Difference Between Similar Terms and Objects

Difference between World Wide Web and Internet

Difference between World Wide Web and Internet


The terms Internet and the World Wide Web have been used interchangeably for decades, but in reality each has a special meaning of its own. Understanding the difference is easy once the basic functions of both technologies are explained.


The Internet is a network of many other smaller and disparate networks. It is the infrastructure that connects computers, cell phones, satellites, and countless other devices in use everyday. Like other infrastructure, such as power grids or transit systems, the Internet cannot be accessed directly, and a user who wants to connect to any of the Internet’s many parts needs to use the correct vehicle – or in this case, protocol – to do so. Devices generally depend on corded LAN connections or, more recently, wireless connections to join the Internet. While most people use the Internet everyday, Internet protocols and not the underlying Internet hardware are what’s being directly interacted with – protocols such as the World Wide Web.

The Internet predates the World Wide Web; it was originally created for military applications in the 1960s under the name ARPAnet. It soon spread to university use, and evolved over time to become the ubiquitous household and commercial network used by billions of people every day.

Difference between World Wide Web and Internet-1

World Wide Web

Whereas the Internet is the infrastructure of global networks, the World Wide Web is just one method of accessing that infrastructure. Specifically, the Web utilizes HTTP, or Hypertext Transfer Protocol, which is a protocol used for interpreting data transmitted over the Internet. Protocols can also be thought of as coding languages; they tell the computer how to read the information being sent by the Internet.

HTTP is most familiar as the protocol used for displaying websites. This protocol allows for languages like HTML (Hypertext Markup Language) to be used to write  the code for websites to make them more accessible and easier to read for human users. In order to interface with the World Wide Web and HTTP, user most commonly use Internet browsers.

The World Wide Web was created several decades after ARPAnet (and therefore the Internet), emerging in 1989 as a way for researchers to share information. Like the Internet, today it is legally decentralized and used by billions of people around the world.

The Internet as a Whole System

In the simplest terms, the Internet is the hardware, and the World Wide Web is the software that makes that hardware easy for the user to visualize and operate. Other protocols like email and instant messaging also access the Internet but do not use the Web to do so. For example, while a link on a website could start a file download, file transfers are a separate protocol from the Web, so the user would be accessing the Internet through multiple protocols (including the Web) to download that file. At nearly three decades old, the Web has become the most universal Internet protocol, with many more languages having been invented to make it even more practicable. The Web is undoubtedly the most visible layer. of the large network making up the Internet.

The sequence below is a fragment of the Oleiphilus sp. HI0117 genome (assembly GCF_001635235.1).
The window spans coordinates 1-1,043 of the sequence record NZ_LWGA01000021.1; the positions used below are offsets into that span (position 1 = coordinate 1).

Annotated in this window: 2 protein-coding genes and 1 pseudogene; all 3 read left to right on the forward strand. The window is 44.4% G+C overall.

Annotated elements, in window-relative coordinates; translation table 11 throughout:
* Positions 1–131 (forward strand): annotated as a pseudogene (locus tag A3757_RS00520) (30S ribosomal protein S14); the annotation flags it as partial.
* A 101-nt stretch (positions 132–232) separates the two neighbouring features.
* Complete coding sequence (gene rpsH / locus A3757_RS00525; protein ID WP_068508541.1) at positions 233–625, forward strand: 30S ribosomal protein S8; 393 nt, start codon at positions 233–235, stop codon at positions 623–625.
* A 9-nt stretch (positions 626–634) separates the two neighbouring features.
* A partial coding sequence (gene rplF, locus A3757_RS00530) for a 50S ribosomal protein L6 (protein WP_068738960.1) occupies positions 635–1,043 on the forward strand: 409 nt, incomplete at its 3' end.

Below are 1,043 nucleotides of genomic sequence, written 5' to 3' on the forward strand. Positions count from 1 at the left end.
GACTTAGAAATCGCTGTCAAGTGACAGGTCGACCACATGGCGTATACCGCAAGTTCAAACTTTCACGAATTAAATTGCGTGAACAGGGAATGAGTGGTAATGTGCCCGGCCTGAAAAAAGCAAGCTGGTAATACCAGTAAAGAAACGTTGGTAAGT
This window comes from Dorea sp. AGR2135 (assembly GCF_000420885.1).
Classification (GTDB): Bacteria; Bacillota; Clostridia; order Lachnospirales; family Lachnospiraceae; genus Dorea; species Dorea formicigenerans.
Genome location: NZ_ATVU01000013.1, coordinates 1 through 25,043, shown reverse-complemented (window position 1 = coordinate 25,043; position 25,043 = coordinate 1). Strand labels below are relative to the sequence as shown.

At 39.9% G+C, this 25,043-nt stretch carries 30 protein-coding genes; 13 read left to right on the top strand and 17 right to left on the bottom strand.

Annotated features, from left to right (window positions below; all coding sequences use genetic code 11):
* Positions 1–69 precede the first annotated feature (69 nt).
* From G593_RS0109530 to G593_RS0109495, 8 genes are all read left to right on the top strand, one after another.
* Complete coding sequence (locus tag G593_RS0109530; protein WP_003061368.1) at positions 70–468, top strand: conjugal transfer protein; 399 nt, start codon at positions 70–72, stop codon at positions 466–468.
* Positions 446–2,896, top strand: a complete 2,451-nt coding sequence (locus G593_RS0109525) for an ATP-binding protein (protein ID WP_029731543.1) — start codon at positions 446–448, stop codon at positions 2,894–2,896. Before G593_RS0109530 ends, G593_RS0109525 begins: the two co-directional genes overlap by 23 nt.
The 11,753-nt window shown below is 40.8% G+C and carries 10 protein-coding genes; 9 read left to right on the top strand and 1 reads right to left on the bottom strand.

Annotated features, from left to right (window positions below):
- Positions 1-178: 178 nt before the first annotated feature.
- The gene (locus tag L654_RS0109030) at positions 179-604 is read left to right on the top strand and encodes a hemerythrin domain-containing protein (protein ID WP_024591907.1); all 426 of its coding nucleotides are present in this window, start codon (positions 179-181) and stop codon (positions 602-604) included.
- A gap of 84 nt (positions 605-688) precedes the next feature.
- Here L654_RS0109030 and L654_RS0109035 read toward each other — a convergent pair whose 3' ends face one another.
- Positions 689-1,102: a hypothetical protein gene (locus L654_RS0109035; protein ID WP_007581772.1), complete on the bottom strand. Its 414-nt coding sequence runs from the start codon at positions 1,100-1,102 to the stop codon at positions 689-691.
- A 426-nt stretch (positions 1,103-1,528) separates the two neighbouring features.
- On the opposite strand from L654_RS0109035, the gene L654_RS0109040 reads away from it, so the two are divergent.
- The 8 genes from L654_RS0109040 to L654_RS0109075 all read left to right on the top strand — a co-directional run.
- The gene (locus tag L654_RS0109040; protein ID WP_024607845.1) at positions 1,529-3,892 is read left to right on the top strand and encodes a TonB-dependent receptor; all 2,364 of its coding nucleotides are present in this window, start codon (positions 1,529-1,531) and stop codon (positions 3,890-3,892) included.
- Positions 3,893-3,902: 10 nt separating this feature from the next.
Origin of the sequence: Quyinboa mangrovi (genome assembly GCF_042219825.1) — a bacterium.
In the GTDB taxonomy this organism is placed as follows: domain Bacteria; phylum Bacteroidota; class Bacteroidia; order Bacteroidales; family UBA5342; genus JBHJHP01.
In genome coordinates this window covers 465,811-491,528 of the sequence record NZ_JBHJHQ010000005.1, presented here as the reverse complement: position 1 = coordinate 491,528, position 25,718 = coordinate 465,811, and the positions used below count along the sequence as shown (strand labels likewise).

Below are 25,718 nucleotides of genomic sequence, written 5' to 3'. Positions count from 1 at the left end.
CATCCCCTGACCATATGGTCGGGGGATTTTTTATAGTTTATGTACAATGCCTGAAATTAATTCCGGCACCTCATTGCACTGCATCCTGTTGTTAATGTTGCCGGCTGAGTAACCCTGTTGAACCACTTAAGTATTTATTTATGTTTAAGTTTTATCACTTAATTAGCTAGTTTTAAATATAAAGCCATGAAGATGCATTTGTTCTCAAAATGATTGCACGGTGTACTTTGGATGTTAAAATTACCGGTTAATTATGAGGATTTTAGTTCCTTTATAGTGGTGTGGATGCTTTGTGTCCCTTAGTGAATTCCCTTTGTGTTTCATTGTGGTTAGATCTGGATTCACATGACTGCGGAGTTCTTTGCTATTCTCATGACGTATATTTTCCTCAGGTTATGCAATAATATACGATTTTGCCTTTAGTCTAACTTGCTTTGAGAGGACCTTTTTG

Search DifferenceBetween.net :

Custom Search

Help us improve. Rate this post! 1 Star2 Stars3 Stars4 Stars5 Stars

Email This Post Email This Post : If you like this article or our site. Please spread the word. Share it with your friends/family.

Leave a Response

Please note: comment moderation is enabled and may delay your comment. There is no need to resubmit your comment.

References :

[0]Vangie Beal, “The Difference Between the Internet and World Wide Web,” webopedia, December 22, 2016, http://www.webopedia.com/DidYouKnow/Internet/Web_vs_Internet.asp.

[1]Paul Gil, “The Difference Between the Internet and the Web,” Lifewire, July 7, 2017, https://www.lifewire.com/difference-between-the-internet-and-the-web-2483335.

[2]Jessika Toothman, “What’s the difference between the Internet and the World Wide Web?”, HowStuffWorks, July 9, 2008, http://computer.howstuffworks.com/internet/basics/internet-versus-world-wide-web1.htm.



Articles on DifferenceBetween.net are general information, and are not intended to substitute for professional advice. The information is "AS IS", "WITH ALL FAULTS". User assumes all risk of use, damage, or injury. You agree that we have no liability for any damages.

See more about : ,
Protected by Copyscape Plagiarism Finder